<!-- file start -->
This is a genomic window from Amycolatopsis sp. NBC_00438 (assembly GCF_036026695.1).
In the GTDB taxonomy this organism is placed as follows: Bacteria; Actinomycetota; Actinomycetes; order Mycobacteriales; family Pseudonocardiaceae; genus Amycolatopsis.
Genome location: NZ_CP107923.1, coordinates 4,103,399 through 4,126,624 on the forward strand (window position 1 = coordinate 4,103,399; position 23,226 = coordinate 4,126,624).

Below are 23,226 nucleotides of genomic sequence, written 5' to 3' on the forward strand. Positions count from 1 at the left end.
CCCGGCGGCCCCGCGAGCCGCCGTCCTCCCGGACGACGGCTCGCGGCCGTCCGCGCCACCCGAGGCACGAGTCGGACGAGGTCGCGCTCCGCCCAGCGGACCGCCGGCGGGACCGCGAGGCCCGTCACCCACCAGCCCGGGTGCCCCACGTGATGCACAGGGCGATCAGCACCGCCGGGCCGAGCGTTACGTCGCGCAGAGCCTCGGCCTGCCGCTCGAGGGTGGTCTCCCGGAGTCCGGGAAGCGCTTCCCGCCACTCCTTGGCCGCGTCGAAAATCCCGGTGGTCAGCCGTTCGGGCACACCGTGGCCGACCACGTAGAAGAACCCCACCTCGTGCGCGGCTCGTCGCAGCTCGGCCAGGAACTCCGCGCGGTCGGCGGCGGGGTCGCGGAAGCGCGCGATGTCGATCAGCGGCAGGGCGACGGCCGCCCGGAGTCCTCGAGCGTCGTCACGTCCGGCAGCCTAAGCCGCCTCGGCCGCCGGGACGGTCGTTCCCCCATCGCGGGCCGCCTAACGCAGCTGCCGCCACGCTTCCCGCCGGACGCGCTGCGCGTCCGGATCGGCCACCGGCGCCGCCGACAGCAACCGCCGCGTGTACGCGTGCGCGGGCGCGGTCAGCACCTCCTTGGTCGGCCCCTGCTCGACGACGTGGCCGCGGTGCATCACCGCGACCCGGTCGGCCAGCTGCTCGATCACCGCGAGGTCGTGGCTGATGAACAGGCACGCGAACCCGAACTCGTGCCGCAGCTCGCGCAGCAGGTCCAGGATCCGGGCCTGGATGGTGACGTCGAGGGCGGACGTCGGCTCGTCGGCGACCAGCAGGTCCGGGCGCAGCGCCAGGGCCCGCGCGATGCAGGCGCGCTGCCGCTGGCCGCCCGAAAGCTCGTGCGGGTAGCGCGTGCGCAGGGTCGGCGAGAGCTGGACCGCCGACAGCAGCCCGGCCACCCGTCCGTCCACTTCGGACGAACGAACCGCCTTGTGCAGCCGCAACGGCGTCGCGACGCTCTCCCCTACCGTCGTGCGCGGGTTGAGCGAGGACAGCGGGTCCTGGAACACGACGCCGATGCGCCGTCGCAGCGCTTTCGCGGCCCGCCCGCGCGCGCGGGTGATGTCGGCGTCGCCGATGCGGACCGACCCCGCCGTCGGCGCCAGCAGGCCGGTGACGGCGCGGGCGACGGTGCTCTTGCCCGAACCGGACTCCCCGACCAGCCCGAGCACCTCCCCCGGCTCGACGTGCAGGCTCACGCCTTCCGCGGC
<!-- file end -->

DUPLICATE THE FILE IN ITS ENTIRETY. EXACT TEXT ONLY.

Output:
This is a genomic window from Amycolatopsis sp. NBC_00438 (assembly GCF_036026695.1).
In the GTDB taxonomy this organism is placed as follows: Bacteria; Actinomycetota; Actinomycetes; order Mycobacteriales; family Pseudonocardiaceae; genus Amycolatopsis.
Genome location: NZ_CP107923.1, coordinates 4,103,399 through 4,126,624 on the forward strand (window position 1 = coordinate 4,103,399; position 23,226 = coordinate 4,126,624).

Below are 23,226 nucleotides of genomic sequence, written 5' to 3' on the forward strand. Positions count from 1 at the left end.
CCCGGCGGCCCCGCGAGCCGCCGTCCTCCCGGACGACGGCTCGCGGCCGTCCGCGCCACCCGAGGCACGAGTCGGACGAGGTCGCGCTCCGCCCAGCGGACCGCCGGCGGGACCGCGAGGCCCGTCACCCACCAGCCCGGGTGCCCCACGTGATGCACAGGGCGATCAGCACCGCCGGGCCGAGCGTTACGTCGCGCAGAGCCTCGGCCTGCCGCTCGAGGGTGGTCTCCCGGAGTCCGGGAAGCGCTTCCCGCCACTCCTTGGCCGCGTCGAAAATCCCGGTGGTCAGCCGTTCGGGCACACCGTGGCCGACCACGTAGAAGAACCCCACCTCGTGCGCGGCTCGTCGCAGCTCGGCCAGGAACTCCGCGCGGTCGGCGGCGGGGTCGCGGAAGCGCGCGATGTCGATCAGCGGCAGGGCGACGGCCGCCCGGAGTCCTCGAGCGTCGTCACGTCCGGCAGCCTAAGCCGCCTCGGCCGCCGGGACGGTCGTTCCCCCATCGCGGGCCGCCTAACGCAGCTGCCGCCACGCTTCCCGCCGGACGCGCTGCGCGTCCGGATCGGCCACCGGCGCCGCCGACAGCAACCGCCGCGTGTACGCGTGCGCGGGCGCGGTCAGCACCTCCTTGGTCGGCCCCTGCTCGACGACGTGGCCGCGGTGCATCACCGCGACCCGGTCGGCCAGCTGCTCGATCACCGCGAGGTCGTGGCTGATGAACAGGCACGCGAACCCGAACTCGTGCCGCAGCTCGCGCAGCAGGTCCAGGATCCGGGCCTGGATGGTGACGTCGAGGGCGGACGTCGGCTCGTCGGCGACCAGCAGGTCCGGGCGCAGCGCCAGGGCCCGCGCGATGCAGGCGCGCTGCCGCTGGCCGCCCGAAAGCTCGTGCGGGTAGCGCGTGCGCAGGGTCGGCGAGAGCTGGACCGCCGACAGCAGCCCGGCCACCCGTCCGTCCACTTCGGACGAACGAACCGCCTTGTGCAGCCGCAACGGCGTCGCGACGCTCTCCCCTACCGTCGTGCGCGGGTTGAGCGAGGACAGCGGGTCCTGGAACACGACGCCGATGCGCCGTCGCAGCGCTTTCGCGGCCCGCCCGCGCGCGCGGGTGATGTCGGCGTCGCCGATGCGGACCGACCCCGCCGTCGGCGCCAGCAGGCCGGTGACGGCGCGGGCGACGGTGCTCTTGCCCGAACCGGACTCCCCGACCAGCCCGAGCACCTCCCCCGGCTCGACGTGCAGGCTCACGCCTTCCGCGGC